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Civil Engineering

Students may apply to one or more of the below projects, indicating this in their statement of interest, or they may apply for "Civil Engineering: General," indicating in their statement of interest their skills and background and some faculty with whom they would be interested in working.  Civil Engineering Faculty List

Title Name Email Project Name Project Description Requirements
Assoc. Prof. Sukru Guzey guzey@purdue.edu Seismic Design of Aboveground Storage Tanks Cylindrical steel storage tanks are essential parts of infrastructure and industrial facilities used to store liquids. There are millions of welded steel tanks in the world storing flammable and or hazardous liquids in the petroleum, petrochemical, chemical and food industries across the world. Mechanical integrity and safe operation of these tanks very important because failure or loss of containment of such tanks may have catastrophic consequences to the human life and the environment. There are many procedures given in design standards to withstand the possible load effects, such as the hydrostatic pressure of the stored liquid, the external wind pressure, internal and external pressures due to process, and seismic events.
Investigators have a relatively well understanding on the load effects due to the hydrostatic, wind, and external/internal pressures due to process during normal operating levels. However, behavior of large, aboveground, steel, welded, liquid storage tanks under the presence of seismic loads introduce several critical failure criteria to the structure not exhibited during normal operating levels. Although many researchers investigated the liquid containers under dynamic excitations, the research on this subject still active. The bottleneck of this research topic is the intricate interplay between the flexible thin-walled tank wall and bottom, liquid inside the container, and the reinforced concrete or soil foundation supporting the container. Although, are many relatively recent research efforts, there is still a gap to find a viable solution to this problem.
To address this gap, the aim of this work is to perform a study on seismic design of aboveground storage tanks. Dr. Guzey with a team of one doctoral student and one undergraduate PURE student, shall perform analytical and numerical studies to study the behavior of liquid containers under dynamics excitations. We shall conduct numerical experiments using different levels of complexity and fidelity of multi-physics of these containers and compare the results to available analytical solutions, physical tests and current design standards. The undergraduate SURF student will work under the mentorship of Dr. Guzey and a graduate student. The PURE student compile a literature review, perform numerical simulations using FEA computer program ABAQUS, and write scientific research papers and conference presentations.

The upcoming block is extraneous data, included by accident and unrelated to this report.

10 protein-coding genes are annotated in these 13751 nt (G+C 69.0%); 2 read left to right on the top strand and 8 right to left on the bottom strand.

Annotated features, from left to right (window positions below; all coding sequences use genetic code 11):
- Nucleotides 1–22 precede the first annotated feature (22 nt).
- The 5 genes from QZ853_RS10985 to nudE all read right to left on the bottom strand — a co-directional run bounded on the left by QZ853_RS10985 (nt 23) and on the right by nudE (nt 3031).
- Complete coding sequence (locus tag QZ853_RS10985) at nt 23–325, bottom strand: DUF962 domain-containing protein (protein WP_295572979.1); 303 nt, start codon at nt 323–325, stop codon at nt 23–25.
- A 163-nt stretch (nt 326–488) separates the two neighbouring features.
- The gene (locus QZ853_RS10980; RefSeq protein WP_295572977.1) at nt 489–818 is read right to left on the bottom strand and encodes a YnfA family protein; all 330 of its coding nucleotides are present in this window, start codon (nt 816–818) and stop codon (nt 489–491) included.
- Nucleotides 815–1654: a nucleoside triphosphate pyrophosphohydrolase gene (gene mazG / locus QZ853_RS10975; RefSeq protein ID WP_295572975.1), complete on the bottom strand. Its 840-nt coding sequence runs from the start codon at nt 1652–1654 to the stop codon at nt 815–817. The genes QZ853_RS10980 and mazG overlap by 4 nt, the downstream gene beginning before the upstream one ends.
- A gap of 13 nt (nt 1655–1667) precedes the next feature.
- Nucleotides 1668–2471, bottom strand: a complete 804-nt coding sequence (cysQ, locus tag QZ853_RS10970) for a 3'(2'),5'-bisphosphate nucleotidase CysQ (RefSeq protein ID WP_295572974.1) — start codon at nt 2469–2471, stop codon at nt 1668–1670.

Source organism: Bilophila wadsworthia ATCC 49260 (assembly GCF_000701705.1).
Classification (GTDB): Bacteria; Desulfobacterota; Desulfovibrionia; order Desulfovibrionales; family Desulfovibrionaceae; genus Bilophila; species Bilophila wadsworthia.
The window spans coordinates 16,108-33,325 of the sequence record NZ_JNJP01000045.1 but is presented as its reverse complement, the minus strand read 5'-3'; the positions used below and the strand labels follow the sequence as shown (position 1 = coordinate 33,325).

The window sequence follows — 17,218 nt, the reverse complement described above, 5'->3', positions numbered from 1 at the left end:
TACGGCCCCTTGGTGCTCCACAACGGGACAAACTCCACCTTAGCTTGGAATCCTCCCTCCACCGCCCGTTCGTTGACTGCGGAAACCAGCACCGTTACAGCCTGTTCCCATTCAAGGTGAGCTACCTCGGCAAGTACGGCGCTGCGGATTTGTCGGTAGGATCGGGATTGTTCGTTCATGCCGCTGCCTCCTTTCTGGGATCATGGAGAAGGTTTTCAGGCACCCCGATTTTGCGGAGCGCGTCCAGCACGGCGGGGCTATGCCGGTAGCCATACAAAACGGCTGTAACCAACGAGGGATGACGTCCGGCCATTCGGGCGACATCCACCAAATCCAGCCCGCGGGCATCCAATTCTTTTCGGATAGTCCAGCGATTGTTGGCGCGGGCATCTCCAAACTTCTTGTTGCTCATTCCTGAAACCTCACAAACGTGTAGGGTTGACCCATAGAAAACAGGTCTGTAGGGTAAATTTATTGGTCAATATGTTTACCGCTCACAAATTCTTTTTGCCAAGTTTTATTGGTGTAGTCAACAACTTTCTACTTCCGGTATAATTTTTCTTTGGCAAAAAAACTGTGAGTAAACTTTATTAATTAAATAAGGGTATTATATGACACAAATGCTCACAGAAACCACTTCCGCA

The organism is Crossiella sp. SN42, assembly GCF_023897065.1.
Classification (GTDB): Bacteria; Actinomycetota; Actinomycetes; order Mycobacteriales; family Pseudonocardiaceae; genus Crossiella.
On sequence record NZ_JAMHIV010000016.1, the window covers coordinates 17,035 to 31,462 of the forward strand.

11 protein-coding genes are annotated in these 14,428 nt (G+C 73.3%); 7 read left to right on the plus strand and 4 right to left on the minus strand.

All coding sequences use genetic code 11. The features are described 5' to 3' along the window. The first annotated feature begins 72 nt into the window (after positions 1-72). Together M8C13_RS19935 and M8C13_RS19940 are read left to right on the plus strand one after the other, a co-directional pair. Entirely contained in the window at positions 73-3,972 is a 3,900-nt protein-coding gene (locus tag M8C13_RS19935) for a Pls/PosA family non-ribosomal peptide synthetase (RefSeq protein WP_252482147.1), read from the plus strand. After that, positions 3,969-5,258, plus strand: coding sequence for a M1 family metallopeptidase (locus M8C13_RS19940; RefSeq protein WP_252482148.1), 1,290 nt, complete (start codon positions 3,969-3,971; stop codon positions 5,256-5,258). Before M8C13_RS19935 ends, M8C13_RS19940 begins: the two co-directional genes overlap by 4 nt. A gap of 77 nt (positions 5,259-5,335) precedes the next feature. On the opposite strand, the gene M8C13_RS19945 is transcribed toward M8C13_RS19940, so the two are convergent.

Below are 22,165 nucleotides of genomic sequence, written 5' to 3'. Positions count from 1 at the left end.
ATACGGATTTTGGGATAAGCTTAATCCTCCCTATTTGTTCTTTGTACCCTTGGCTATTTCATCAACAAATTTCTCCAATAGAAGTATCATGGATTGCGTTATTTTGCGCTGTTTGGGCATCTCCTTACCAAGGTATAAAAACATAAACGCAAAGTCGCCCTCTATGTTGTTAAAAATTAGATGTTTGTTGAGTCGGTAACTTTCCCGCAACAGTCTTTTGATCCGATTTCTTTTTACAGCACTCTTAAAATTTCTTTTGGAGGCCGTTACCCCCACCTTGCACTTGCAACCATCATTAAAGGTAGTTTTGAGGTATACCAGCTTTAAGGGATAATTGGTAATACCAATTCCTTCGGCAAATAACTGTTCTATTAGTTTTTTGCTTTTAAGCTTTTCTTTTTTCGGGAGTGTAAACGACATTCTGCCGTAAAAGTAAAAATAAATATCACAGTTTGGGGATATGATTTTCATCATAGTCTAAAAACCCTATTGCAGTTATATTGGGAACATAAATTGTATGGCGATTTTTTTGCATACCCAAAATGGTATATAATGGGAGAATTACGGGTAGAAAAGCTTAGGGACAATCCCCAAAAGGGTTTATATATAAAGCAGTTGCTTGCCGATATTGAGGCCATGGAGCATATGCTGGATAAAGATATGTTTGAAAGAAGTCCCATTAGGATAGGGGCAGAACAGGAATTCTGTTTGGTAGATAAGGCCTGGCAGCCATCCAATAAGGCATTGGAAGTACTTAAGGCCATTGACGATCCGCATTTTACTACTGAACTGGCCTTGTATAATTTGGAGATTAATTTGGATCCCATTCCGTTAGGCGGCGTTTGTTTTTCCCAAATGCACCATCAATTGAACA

Statics, Dynamics, Strength of Materials, Structural analysis
Prof. Samuel Labi labi@purdue.edu Developing In-Vehicle Information Systems for Connected Vehicles In-vehicle information systems (IVIS) can provide drivers with a variety of information such as forward collision warning, downstream traffic conditions, and so on. It is expected that the level of complexity of information received by drivers will increase even further in connected environments of the future. Therefore, it is important to design IVIS that can reduce driver distraction while providing relevant information.
In this project, the student will work on designing IVIS and implementing them in the Purdue Driving Simulator Laboratory.
Student should have good programming skills, particularly in Python. Coursework in driver behavior or driver psychology is a plus but not a requirement.
Asst. Prof. Brandon Boor bboor@purdue.edu Indoor Air Chemistry Overview of project: we spend 90% of our time indoors where we are surrounded by a complex mixture of air pollutants that can adversely affect our health and well-being.  This project aims to explore how people and building systems shape the chemical composition of indoor air.  Full-scale measurements are being conducted in the Living Laboratories at Purdue, which are precisely controlled office environments.  We are using an extensive array of sensors to track concentrations of different indoor air pollutants, occupancy patterns, and the operational mode of the ventilation system.  You can watch a video on our ongoing indoor air chemistry research here: https://www.purdue.edu/newsroom/releases/2019/Q4/how-much-are-you-polluting-your-office-air-just-by-existing.html

Scope of work: you will work under the supervision of a Ph.D. student in conducting full-scale indoor air chemistry experiments at the Purdue Herrick Laboratories.  You will learn how to measure indoor air pollutants using state-of-the-art equipment and analyze the experimental data using MATLAB.

Contribution: You will participate in all experimental work at Purdue and will contribute to data processing and analysis.
Recommended coursework: environmental engineering, fluid mechanics or hydraulics, air pollution, air quality control, heat/mass transfer, building science, HVAC systems, thermodynamics, environmental chemistry.

Skills: MATLAB or Python, experience working in a laboratory environment, internships or co-ops with engineering firms. 

Note: my research group hosted a PURE student in summer 2018 and summer 2019.
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